News: Exercise Iron Fist kicks off joining U.S and Japanese forces
Story by Sgt. James Green
CAMP PENDLETON, Calif. - The 13th Marine Expeditionary Unit welcomed the Japanese Ground Self Defense Force to Camp Pendleton today for the fifth iteration of Exercise Iron Fist.
Exercise Iron Fist is a three-week bi-lateral training event between the Marine Corps and JGSDF designed to increase the interoperability between the two services while aiding the Japanese in their continued development of amphibious capabilities.
Senior officers participating in the exercise expressed their appreciation and excitement for the upcoming training.
"We are grateful for the opportunity to train with and learn from our friends in the Japanese Ground Self Defense Force," said Col. David W. Coffman, commanding officer for the 13th MEU.
Coffman, a native of Eustis, Fla., said he was delighted to have the opportunity to host the JGDSF and repay them for the tremendous hospitality they have long-offered American forces in their country.
The JGSDF and Marine Forces Pacific share a common virtue of increasing bilateral training and exercises. Exercise Iron Fist will allow both services to focus on amphibious operations and Marine Corps-JGSDF interoperability.
"We are able to operate functionally back at home," said Lt. Col. Hironobu Tanaka, officer in charge of the JGSDF attending the exercise. "This is a great chance for us to operate jointly with another organization and practice interoperability skills."
Tanaka said he is very excited to train in southern California and looks forward to learning from the Marines and sailors.
"This is a big facility, we don't have the infrastructure to do this in Japan," said Tanaka.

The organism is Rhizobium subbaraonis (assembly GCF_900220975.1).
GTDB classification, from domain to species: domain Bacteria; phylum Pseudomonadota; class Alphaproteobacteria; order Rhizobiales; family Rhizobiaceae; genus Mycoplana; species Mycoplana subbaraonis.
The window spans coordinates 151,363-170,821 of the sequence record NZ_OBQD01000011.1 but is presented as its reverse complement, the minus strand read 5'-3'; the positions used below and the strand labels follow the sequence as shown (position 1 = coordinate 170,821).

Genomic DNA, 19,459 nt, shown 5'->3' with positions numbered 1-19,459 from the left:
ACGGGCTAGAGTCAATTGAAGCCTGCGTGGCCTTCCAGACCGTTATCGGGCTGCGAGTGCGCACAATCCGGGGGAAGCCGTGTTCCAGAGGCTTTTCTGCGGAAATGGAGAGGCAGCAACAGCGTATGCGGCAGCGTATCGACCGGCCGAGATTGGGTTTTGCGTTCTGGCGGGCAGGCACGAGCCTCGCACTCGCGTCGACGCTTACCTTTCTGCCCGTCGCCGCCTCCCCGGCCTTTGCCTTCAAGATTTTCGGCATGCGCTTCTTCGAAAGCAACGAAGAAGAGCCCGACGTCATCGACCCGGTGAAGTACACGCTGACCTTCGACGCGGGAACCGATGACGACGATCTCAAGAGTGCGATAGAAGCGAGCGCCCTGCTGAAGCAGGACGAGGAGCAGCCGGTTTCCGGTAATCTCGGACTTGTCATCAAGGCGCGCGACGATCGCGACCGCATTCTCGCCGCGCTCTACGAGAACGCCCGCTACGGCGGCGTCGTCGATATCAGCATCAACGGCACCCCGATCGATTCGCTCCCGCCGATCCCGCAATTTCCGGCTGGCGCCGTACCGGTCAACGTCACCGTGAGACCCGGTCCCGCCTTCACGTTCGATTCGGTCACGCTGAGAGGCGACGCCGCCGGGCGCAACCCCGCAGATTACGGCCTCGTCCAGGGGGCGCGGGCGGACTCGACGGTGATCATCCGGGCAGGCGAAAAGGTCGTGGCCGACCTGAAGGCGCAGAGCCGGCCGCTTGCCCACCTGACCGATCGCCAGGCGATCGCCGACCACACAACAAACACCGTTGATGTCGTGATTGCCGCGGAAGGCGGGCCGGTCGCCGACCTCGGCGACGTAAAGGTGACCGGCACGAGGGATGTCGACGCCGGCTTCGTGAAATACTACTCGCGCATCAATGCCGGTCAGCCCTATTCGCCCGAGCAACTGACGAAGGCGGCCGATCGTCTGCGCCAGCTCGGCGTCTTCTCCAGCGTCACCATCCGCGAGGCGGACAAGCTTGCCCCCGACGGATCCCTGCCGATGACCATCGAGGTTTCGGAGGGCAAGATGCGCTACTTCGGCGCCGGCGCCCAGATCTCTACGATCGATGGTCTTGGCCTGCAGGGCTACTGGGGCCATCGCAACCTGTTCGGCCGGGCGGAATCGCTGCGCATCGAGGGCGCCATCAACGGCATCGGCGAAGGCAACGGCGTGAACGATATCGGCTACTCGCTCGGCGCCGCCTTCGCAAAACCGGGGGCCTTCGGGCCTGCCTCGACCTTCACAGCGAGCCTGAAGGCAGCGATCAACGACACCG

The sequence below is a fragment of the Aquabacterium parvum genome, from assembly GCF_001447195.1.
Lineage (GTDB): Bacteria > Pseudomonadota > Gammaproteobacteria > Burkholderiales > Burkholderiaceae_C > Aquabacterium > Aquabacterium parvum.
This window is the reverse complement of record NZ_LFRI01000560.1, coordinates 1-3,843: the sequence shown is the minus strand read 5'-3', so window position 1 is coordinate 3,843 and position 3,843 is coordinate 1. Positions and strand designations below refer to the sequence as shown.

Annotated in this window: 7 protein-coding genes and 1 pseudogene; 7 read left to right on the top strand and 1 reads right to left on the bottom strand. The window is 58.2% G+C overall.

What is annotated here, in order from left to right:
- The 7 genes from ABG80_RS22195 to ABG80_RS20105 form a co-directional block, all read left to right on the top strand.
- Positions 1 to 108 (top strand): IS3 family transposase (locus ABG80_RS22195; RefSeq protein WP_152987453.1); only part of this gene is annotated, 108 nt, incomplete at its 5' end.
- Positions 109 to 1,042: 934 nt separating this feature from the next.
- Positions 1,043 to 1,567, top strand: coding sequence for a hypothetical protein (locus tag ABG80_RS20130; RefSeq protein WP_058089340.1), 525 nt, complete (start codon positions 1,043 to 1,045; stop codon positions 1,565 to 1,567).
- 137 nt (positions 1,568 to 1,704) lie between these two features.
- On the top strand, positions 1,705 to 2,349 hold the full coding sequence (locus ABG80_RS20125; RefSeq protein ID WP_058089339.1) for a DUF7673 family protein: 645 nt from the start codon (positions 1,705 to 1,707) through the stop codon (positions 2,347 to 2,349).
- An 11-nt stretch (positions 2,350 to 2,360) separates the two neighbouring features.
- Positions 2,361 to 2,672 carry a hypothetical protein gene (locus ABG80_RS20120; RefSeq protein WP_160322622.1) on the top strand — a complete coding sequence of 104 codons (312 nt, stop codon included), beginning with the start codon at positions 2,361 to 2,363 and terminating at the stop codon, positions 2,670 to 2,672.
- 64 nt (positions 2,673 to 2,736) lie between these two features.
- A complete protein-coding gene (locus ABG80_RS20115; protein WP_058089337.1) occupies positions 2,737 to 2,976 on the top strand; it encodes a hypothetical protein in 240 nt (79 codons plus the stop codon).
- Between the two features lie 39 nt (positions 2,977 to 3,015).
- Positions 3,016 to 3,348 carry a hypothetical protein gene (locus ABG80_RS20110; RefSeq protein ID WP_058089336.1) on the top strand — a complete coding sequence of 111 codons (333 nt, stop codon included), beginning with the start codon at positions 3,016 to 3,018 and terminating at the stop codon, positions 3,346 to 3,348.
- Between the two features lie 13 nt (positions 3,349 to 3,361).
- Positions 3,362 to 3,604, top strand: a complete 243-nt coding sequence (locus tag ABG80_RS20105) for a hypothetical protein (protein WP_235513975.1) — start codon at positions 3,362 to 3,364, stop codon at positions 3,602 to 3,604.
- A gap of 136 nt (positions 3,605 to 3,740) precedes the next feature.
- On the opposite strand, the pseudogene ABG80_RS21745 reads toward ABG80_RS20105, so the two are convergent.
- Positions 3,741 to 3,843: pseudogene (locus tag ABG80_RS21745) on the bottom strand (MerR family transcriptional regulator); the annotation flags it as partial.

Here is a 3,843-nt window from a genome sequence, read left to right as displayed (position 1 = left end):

Maj. Anthonol Neely, assistant operations officer with the 13th MEU, said this exercise will allow the Japanese to work processes and tools in a different environment to help in their nation's self defense.
The JGSDF prepared for ship life, honed their marksmanship skills and practiced amphibious landings before coming to participate in Iron Fist.
Along with the skills already possessed by the JGSDF, Marines working beside them will offer new tools for their toolbox. The JGSDF will train in amphibious staff planning, execution of amphibious operations, limited offensive and extensive defensive tactics, techniques and procedures.
"The skills they will gain will aid them in preparing for what they hope will never happen," said Neely who hails from Nashville, Tenn.
While this is Neely's first time participating in Iron Fist, he said he feels it will be rewarding.
"Anytime we get a chance to work with coalition forces is beneficial because we get an opportunity to facilitate working with them in the future," said Neely. "It makes us more well-rounded. It presents an opportunity to learn about different cultures and it will be a learning experience for all involved."